I am approaching the six-month anniversary of my very first blog. For those of you who were the early pioneers of this vigorous enterprise, let me first salute you, then ask your patience while I share three personal discoveries that are having a significant impact on how I think about leadership and my school. I guess they are my “Blogging Discoveries”-- lessons that you all learned a long time ago while neophytes like me were just stumbling along.
First, as I read the extraordinarily prolific writing of so many educators I have arrived back to a familiar place—right where I started when I first completed my student teaching at Mar Vista Jr. High School thirty years ago; that strangely refreshing realization that the more I learn, the more I learn that I don’t know squat. Whenever I get to that place, somewhere between bewilderment and humility, I become open to really, really growing.
Secondly, I have discovered how much I hate to fish. I don’t eat a lot of fish, and so I have no use for sitting out on the Ocean Beach Pier all afternoon incubating pre-cancerous skin lesions. Besides, I don’t like killing living creatures. I don’t hunt either. So I blog. And I have discovered that blogging is very much like I imagine fishing to be. To catch fish, you have to have the right stuff, you have to hang it from the right hook, and you have to be ever so patient when the fish come trolling for dinner. And if they don’t come trolling, they either aren’t hungry or you have the wrong bait. That’s teaching for you. And that’s blogging too—at least when you first get started and your name isn’t Eduwonkette.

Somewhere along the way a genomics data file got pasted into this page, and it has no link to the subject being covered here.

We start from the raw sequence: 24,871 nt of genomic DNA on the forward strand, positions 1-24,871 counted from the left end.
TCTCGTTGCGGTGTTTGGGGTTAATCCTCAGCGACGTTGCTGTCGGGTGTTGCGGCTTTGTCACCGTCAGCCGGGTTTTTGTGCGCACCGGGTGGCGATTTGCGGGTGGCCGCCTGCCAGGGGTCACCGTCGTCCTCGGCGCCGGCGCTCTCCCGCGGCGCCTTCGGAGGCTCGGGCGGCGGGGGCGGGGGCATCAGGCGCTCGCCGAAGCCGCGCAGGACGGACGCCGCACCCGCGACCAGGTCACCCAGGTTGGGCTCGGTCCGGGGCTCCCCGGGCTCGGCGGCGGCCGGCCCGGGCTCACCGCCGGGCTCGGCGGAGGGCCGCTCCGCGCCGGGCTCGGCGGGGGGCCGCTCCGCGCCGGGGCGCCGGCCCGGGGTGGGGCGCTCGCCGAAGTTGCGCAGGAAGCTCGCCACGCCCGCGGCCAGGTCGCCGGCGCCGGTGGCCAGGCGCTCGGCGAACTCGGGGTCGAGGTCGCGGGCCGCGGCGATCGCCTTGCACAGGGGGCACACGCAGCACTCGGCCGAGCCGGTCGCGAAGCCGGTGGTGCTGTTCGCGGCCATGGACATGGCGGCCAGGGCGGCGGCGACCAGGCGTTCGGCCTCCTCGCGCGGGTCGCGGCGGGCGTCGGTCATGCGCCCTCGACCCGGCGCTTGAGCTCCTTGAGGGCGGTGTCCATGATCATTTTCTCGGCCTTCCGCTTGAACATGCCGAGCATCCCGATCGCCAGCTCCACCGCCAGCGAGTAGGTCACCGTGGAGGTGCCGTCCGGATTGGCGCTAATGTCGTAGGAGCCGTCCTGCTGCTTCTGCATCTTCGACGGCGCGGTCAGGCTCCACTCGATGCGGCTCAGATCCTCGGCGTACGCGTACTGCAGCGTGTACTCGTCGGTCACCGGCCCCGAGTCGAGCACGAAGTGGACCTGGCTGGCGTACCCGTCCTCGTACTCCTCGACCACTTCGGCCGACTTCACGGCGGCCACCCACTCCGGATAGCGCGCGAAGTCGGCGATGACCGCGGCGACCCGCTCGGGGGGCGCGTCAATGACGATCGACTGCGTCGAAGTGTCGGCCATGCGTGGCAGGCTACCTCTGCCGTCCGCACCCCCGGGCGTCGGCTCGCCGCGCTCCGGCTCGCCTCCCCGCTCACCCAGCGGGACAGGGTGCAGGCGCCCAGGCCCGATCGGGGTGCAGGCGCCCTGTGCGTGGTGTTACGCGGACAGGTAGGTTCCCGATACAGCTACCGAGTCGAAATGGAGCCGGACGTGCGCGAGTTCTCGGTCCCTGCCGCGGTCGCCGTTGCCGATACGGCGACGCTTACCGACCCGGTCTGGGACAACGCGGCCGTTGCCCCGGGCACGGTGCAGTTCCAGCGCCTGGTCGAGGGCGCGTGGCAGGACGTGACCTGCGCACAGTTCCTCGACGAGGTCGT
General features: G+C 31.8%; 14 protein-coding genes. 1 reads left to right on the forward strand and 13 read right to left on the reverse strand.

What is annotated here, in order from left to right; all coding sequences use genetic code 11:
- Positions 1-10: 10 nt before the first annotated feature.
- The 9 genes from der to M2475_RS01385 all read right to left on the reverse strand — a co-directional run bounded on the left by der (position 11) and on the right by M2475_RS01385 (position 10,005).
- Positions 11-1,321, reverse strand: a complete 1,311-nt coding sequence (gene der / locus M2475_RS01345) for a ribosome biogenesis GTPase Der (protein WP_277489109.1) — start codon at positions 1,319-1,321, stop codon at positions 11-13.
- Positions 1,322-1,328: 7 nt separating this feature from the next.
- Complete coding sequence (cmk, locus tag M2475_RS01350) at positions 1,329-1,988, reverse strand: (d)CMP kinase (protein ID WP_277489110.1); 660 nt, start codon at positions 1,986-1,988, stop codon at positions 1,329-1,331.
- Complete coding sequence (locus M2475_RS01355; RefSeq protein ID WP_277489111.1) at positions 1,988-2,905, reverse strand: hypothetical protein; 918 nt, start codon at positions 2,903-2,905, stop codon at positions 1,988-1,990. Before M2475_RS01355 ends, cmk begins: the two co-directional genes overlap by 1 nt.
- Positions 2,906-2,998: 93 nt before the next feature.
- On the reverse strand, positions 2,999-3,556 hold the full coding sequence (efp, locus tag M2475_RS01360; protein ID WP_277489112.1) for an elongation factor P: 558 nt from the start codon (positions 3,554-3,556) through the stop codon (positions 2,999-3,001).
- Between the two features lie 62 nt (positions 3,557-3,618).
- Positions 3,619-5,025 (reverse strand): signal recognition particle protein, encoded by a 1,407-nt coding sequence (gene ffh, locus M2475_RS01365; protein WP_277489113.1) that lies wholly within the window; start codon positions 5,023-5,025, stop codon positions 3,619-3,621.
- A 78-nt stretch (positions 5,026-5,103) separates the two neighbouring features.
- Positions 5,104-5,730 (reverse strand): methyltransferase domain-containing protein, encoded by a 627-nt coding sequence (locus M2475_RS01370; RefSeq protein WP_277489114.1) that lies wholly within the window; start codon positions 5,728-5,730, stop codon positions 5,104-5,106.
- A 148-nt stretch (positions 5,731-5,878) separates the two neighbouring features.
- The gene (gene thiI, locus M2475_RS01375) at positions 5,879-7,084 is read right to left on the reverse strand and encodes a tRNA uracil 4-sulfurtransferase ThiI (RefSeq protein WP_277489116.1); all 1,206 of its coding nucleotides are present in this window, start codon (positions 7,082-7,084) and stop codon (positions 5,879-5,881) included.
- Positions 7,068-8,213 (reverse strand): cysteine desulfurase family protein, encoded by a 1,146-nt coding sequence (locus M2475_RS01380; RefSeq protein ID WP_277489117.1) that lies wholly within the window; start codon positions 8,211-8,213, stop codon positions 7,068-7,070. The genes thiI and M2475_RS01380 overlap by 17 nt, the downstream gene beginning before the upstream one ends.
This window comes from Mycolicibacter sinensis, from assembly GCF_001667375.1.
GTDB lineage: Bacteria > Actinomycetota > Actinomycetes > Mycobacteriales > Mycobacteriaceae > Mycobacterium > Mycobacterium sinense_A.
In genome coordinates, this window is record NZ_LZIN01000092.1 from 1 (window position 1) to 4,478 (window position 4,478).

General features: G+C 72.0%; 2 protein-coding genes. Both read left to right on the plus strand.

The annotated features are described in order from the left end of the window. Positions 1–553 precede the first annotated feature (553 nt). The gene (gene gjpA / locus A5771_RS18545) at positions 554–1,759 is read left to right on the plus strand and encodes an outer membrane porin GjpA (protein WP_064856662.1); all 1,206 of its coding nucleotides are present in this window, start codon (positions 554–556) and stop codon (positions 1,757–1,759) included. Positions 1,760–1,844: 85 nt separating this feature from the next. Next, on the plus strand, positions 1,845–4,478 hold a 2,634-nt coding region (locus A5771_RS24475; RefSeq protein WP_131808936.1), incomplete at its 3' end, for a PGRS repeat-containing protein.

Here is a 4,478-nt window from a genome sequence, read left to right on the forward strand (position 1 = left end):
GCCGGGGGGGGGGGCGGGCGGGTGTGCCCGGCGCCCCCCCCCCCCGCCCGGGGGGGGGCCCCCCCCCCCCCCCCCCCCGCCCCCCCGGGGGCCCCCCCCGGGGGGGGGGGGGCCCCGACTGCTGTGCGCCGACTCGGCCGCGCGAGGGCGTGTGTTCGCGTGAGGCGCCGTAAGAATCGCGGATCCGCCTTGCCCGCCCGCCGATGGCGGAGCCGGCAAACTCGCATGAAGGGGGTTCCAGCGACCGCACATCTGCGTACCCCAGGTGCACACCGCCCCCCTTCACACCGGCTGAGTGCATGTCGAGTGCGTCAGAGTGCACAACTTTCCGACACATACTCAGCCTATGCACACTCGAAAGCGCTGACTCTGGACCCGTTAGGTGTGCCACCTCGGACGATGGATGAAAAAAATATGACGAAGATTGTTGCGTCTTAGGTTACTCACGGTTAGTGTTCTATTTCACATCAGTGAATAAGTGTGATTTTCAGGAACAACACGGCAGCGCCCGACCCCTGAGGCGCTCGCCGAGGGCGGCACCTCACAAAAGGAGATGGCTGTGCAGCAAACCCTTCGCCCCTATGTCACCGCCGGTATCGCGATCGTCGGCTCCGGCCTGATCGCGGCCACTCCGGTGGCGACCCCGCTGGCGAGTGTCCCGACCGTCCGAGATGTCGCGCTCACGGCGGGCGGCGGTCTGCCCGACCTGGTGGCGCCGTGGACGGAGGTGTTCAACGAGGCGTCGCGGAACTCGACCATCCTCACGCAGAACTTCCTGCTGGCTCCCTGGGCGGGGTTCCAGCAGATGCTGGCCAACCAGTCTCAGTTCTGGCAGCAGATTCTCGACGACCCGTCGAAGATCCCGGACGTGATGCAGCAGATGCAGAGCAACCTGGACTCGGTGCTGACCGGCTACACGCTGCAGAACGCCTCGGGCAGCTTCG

Finally, I learned form reading so many posts and joining in those blogospheric debates, that we all have one very cool thing in common-- one noble thing: we all seem to want the very best for our students. And that is where it gets really interesting.
People write and argue and fuss with a passion, and frequently – they are blinded by the utter certitude of their world view. It reminds me of that old allegory of the blind men and the elephant:
Six blind men encounter an elephant. The first touches its trunk and says that an elephant is like a palm tree, another touches its side and says that an elephant is like a rough wall. Another feels its tail and says that an elephant is like a piece of rope. Each comes into contact with a different part of the elephant and is convinced that their own explanation is correct and that the others are wrong. None of them realize that they are each experiencing just one part of the same elephant and that none of their explanations are complete.
Not even the one who touches its ear and says “an elephant is a leather blanket…roughly cut in the shape of Africa.”
They may each be wise, but their blindness has prevented them from developing a broader view of the world. They could only understand the elephant in the context of an isolated feature, rather than as a magnificent creature that was the sum of its parts.
Clearly the “elephant” represents the educational system, about which we each know just enough to be dangerous. I don’t know which part of the elephant I hold or you hold but I figured this out:
When it comes to blogging and sharing perspectives on this very complex enterprise called education, we need the courage to realize that just because our ideas are criticized it doesn’t mean we are wrong. And conversely, we need the humility to recognize that just because we write it in a blog, it doesn’t mean we are right.
That's what I've learned so far. How about you?
(Cross posted in living color at El Milagro Weblog).